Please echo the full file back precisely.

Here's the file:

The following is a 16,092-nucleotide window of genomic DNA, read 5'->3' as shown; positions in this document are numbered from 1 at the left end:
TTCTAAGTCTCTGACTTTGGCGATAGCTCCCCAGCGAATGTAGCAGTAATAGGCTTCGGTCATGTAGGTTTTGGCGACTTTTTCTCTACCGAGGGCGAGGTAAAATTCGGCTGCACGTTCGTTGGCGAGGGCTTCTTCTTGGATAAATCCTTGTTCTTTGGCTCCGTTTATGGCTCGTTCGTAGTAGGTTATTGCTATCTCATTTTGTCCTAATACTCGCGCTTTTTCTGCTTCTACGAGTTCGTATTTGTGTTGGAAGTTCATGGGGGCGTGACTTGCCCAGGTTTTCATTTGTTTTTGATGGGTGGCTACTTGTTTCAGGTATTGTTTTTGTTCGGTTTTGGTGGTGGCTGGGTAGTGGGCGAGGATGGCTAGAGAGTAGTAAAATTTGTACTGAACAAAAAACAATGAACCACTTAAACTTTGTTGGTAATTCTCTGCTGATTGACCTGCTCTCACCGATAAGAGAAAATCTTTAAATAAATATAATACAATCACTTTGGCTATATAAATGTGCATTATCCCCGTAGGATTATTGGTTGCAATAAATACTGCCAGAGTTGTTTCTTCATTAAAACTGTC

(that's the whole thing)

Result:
The following is a 16,092-nucleotide window of genomic DNA, read 5'->3' as shown; positions in this document are numbered from 1 at the left end:
TTCTAAGTCTCTGACTTTGGCGATAGCTCCCCAGCGAATGTAGCAGTAATAGGCTTCGGTCATGTAGGTTTTGGCGACTTTTTCTCTACCGAGGGCGAGGTAAAATTCGGCTGCACGTTCGTTGGCGAGGGCTTCTTCTTGGATAAATCCTTGTTCTTTGGCTCCGTTTATGGCTCGTTCGTAGTAGGTTATTGCTATCTCATTTTGTCCTAATACTCGCGCTTTTTCTGCTTCTACGAGTTCGTATTTGTGTTGGAAGTTCATGGGGGCGTGACTTGCCCAGGTTTTCATTTGTTTTTGATGGGTGGCTACTTGTTTCAGGTATTGTTTTTGTTCGGTTTTGGTGGTGGCTGGGTAGTGGGCGAGGATGGCTAGAGAGTAGTAAAATTTGTACTGAACAAAAAACAATGAACCACTTAAACTTTGTTGGTAATTCTCTGCTGATTGACCTGCTCTCACCGATAAGAGAAAATCTTTAAATAAATATAATACAATCACTTTGGCTATATAAATGTGCATTATCCCCGTAGGATTATTGGTTGCAATAAATACTGCCAGAGTTGTTTCTTCATTAAAACTGTC